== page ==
I am also greatly interested in fashion photography from the early to mid 2oth century. Photographer Richard Avedon, who captures the timeless beauty of women from the 1940s and ‘50s, is someone I greatly admire. Through his work, Avedon dispels the stereotype that women are fragile and delicate. His ability to capture both their external and internal strength is a quality that I find very powerful. He encourages the viewer to look beyond the designer clothing, hair, and makeup and into the model’s true self. Even though I am captivated by the styles and trends exhibited in Avedon’s photographs, I feel that his greatest success lies in his portrayal of women who are often underestimated and misunderstood.

In the future, I plan to attend graduate school for museum studies and/or museum education. My ultimate goal is to work in a museum with historical significance, such as the Smithsonian in Washington, D.C. or the Museum of Natural History in New York City. While interning at the PRC, I hope to gain knowledge and experience that will help me succeed professionally in the future. I hope to learn more about photography through the resources that the PRC has to offer, including the 2012 Benefit Auction, the Aaron Siskind Library, nights and workshops at the PRC, and by interacting with new people and gaining more insight into photography. My goal is to learn more about exhibiting art and the different ways that people can express themselves.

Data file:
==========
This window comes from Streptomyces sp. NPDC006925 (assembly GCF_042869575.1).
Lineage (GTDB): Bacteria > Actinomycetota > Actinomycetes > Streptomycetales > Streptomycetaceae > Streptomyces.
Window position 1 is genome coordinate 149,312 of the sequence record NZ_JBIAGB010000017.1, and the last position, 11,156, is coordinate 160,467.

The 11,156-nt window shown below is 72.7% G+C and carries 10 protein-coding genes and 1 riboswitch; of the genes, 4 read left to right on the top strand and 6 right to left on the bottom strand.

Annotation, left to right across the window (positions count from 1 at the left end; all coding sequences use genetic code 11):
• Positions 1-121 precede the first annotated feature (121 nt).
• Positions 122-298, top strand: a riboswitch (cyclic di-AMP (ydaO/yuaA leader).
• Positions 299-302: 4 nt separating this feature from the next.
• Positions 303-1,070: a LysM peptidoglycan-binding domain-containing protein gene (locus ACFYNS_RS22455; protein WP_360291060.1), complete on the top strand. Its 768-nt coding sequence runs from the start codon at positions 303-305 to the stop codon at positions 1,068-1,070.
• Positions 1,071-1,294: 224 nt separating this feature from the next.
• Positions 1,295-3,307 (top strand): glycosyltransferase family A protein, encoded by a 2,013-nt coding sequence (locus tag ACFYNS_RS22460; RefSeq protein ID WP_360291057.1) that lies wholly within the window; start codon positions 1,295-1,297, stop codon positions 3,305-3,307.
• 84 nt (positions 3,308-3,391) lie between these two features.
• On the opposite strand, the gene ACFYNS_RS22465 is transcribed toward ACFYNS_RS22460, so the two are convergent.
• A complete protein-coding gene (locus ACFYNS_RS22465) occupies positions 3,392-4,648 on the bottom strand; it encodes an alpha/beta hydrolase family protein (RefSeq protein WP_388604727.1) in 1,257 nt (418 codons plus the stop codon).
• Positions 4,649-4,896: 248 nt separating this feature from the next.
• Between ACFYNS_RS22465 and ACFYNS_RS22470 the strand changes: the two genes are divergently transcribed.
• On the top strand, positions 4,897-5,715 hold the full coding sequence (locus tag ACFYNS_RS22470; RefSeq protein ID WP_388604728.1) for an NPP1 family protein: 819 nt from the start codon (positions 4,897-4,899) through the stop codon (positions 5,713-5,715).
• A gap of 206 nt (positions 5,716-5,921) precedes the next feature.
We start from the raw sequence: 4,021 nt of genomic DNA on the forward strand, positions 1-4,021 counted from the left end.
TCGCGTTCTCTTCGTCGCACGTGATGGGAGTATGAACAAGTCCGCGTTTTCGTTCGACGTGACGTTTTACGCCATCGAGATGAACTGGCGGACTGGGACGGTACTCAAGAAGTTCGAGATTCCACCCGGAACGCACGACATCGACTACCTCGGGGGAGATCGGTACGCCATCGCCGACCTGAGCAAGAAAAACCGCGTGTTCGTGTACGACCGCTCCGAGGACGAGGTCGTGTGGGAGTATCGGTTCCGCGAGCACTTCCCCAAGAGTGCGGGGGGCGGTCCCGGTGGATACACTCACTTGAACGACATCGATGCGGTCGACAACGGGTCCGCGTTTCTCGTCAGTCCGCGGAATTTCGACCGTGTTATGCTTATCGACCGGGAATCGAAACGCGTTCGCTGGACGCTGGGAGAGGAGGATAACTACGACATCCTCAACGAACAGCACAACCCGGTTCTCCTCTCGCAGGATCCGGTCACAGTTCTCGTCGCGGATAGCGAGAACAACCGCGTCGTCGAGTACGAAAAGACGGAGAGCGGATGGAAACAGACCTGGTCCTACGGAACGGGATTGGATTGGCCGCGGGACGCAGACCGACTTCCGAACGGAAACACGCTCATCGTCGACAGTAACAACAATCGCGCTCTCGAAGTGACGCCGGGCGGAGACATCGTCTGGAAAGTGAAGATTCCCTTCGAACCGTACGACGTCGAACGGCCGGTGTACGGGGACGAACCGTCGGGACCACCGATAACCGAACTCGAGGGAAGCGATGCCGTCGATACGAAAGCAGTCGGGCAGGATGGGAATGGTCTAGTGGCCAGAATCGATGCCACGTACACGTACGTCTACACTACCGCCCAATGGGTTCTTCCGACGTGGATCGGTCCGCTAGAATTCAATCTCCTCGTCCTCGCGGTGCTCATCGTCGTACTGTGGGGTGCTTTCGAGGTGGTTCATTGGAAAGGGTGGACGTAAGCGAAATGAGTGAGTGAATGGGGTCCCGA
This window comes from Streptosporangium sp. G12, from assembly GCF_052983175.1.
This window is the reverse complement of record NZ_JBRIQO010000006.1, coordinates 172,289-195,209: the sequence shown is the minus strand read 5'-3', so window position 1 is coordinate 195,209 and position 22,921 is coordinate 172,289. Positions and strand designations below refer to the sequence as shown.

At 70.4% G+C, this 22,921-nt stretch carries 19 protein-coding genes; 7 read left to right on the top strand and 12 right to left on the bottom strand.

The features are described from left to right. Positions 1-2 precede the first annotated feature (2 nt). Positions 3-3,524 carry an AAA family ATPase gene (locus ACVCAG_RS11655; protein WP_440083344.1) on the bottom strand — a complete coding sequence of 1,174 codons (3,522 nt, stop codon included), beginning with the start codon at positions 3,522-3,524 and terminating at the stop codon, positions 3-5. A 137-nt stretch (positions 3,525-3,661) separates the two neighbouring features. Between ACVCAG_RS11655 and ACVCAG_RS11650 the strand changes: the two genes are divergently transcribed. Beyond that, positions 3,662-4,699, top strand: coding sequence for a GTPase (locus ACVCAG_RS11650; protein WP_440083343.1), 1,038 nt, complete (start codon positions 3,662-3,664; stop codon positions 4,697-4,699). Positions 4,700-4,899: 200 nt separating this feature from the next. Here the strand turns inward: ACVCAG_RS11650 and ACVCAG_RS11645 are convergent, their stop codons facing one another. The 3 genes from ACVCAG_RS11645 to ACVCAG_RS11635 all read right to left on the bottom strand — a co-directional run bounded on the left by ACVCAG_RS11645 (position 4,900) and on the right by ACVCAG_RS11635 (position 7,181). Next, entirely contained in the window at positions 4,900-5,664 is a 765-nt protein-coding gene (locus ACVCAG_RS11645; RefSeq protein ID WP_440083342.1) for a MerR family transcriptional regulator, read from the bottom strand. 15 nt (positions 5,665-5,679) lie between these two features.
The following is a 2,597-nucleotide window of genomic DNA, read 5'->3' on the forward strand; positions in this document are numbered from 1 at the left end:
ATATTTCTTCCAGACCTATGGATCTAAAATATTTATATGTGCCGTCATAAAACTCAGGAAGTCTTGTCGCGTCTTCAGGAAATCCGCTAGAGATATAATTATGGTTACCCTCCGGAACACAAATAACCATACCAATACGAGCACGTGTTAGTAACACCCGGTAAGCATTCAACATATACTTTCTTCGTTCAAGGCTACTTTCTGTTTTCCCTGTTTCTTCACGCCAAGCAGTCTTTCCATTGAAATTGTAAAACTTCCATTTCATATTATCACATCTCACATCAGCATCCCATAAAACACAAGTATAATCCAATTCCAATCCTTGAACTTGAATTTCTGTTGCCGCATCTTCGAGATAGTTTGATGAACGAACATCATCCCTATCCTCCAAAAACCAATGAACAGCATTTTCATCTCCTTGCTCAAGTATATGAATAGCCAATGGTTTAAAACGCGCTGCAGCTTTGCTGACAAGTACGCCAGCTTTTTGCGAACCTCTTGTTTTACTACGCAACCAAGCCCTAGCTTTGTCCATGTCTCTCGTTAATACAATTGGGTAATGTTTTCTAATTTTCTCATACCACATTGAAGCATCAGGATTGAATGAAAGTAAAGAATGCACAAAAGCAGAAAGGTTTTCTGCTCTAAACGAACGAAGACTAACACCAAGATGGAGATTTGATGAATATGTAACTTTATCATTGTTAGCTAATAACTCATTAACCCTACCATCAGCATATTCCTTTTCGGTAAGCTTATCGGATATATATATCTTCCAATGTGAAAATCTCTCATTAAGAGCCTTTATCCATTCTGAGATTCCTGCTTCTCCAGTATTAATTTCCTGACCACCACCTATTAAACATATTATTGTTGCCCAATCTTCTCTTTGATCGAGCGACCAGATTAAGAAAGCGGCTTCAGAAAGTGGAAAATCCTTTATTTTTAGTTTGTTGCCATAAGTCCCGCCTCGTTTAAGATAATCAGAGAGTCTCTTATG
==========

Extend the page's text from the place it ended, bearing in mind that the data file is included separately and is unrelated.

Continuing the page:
Richard Avedon, “Dovima and Sacha, Café des Deux Magots, Paris,” August 1955

 

Richard Avedon, “Dovima with Elephants, Cirque d’hiver, Paris,” August 1955

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When I was twelve, my father brought home an old Macintosh computer from work and instructed me to destroy it. Eager to discover its inner workings, I took to the computer with a hammer and an aggressive curiosity. Later I positioned and posed the dismembered computer parts into sculptural pieces of art to photograph. This was my first experience of destruction as a form of creation. I learned I was able to radically change the meaning and purpose of an already complete object through concept and creativity. Through art I became able to control my world by putting things together in new and interesting ways. Since then I have grown and evolved as an artist and continue to search out new and meaningful ways to express myself.

Today I am still focused on the idea of technology and our relationships with it and how it affects our relationships with each other. The society I have been raised in is more connected than any other culture in history. People can instantly share ideas and emotions with me and it has changed the way I live and communicate. It is an amazing time to be alive. So much good can come from our cultural advancements, but like most things good there is a darker side to technology. I am excited yet fearful of the future and it is this fear that motivates me to continue exploration into the unknown.